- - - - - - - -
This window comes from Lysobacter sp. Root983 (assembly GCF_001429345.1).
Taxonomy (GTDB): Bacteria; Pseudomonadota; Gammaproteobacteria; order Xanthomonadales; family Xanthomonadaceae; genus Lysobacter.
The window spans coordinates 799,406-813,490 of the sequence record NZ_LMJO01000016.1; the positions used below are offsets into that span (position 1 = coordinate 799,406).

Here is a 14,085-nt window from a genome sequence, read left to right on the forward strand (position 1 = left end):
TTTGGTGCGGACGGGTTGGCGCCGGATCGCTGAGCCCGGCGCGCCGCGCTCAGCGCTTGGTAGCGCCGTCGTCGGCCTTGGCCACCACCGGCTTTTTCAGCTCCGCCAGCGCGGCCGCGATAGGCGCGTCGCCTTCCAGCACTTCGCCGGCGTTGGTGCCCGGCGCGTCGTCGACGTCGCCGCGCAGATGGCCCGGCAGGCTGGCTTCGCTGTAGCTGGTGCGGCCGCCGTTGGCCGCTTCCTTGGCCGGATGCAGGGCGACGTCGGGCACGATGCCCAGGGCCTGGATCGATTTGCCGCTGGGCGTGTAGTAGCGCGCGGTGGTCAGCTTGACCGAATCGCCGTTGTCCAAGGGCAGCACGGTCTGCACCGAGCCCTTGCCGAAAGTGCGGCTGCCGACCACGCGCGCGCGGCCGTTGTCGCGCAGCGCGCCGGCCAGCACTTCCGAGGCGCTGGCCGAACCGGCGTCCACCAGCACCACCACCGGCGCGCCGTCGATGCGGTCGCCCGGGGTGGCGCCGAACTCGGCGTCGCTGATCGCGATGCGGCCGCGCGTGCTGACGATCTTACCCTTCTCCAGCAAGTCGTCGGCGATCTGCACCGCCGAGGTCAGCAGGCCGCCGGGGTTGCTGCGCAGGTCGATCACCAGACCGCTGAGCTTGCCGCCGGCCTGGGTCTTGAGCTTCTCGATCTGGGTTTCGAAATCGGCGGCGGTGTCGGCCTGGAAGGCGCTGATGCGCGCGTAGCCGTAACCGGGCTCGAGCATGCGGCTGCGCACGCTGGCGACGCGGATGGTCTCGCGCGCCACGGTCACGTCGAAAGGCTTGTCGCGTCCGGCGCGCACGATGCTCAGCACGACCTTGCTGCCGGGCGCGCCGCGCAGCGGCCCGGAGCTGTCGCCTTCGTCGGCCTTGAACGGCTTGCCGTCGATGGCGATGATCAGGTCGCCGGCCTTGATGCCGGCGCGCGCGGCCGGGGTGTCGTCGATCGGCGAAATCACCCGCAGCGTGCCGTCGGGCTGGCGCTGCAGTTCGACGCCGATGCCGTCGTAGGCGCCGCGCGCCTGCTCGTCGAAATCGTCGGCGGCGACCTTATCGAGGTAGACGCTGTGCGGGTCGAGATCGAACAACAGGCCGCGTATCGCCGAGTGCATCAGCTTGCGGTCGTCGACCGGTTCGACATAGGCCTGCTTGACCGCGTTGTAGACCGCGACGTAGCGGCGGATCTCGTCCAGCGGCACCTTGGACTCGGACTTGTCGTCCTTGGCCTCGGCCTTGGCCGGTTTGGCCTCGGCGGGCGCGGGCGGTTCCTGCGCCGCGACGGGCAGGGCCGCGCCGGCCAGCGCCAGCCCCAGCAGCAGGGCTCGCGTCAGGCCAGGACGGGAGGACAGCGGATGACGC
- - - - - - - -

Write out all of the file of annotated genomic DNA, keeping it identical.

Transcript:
This window comes from Lysobacter sp. Root983 (assembly GCF_001429345.1).
Taxonomy (GTDB): Bacteria; Pseudomonadota; Gammaproteobacteria; order Xanthomonadales; family Xanthomonadaceae; genus Lysobacter.
The window spans coordinates 799,406-813,490 of the sequence record NZ_LMJO01000016.1; the positions used below are offsets into that span (position 1 = coordinate 799,406).

Here is a 14,085-nt window from a genome sequence, read left to right on the forward strand (position 1 = left end):
TTTGGTGCGGACGGGTTGGCGCCGGATCGCTGAGCCCGGCGCGCCGCGCTCAGCGCTTGGTAGCGCCGTCGTCGGCCTTGGCCACCACCGGCTTTTTCAGCTCCGCCAGCGCGGCCGCGATAGGCGCGTCGCCTTCCAGCACTTCGCCGGCGTTGGTGCCCGGCGCGTCGTCGACGTCGCCGCGCAGATGGCCCGGCAGGCTGGCTTCGCTGTAGCTGGTGCGGCCGCCGTTGGCCGCTTCCTTGGCCGGATGCAGGGCGACGTCGGGCACGATGCCCAGGGCCTGGATCGATTTGCCGCTGGGCGTGTAGTAGCGCGCGGTGGTCAGCTTGACCGAATCGCCGTTGTCCAAGGGCAGCACGGTCTGCACCGAGCCCTTGCCGAAAGTGCGGCTGCCGACCACGCGCGCGCGGCCGTTGTCGCGCAGCGCGCCGGCCAGCACTTCCGAGGCGCTGGCCGAACCGGCGTCCACCAGCACCACCACCGGCGCGCCGTCGATGCGGTCGCCCGGGGTGGCGCCGAACTCGGCGTCGCTGATCGCGATGCGGCCGCGCGTGCTGACGATCTTACCCTTCTCCAGCAAGTCGTCGGCGATCTGCACCGCCGAGGTCAGCAGGCCGCCGGGGTTGCTGCGCAGGTCGATCACCAGACCGCTGAGCTTGCCGCCGGCCTGGGTCTTGAGCTTCTCGATCTGGGTTTCGAAATCGGCGGCGGTGTCGGCCTGGAAGGCGCTGATGCGCGCGTAGCCGTAACCGGGCTCGAGCATGCGGCTGCGCACGCTGGCGACGCGGATGGTCTCGCGCGCCACGGTCACGTCGAAAGGCTTGTCGCGTCCGGCGCGCACGATGCTCAGCACGACCTTGCTGCCGGGCGCGCCGCGCAGCGGCCCGGAGCTGTCGCCTTCGTCGGCCTTGAACGGCTTGCCGTCGATGGCGATGATCAGGTCGCCGGCCTTGATGCCGGCGCGCGCGGCCGGGGTGTCGTCGATCGGCGAAATCACCCGCAGCGTGCCGTCGGGCTGGCGCTGCAGTTCGACGCCGATGCCGTCGTAGGCGCCGCGCGCCTGCTCGTCGAAATCGTCGGCGGCGACCTTATCGAGGTAGACGCTGTGCGGGTCGAGATCGAACAACAGGCCGCGTATCGCCGAGTGCATCAGCTTGCGGTCGTCGACCGGTTCGACATAGGCCTGCTTGACCGCGTTGTAGACCGCGACGTAGCGGCGGATCTCGTCCAGCGGCACCTTGGACTCGGACTTGTCGTCCTTGGCCTCGGCCTTGGCCGGTTTGGCCTCGGCGGGCGCGGGCGGTTCCTGCGCCGCGACGGGCAGGGCCGCGCCGGCCAGCGCCAGCCCCAGCAGCAGGGCTCGCGTCAGGCCAGGACGGGAGGACAGCGGATGACGC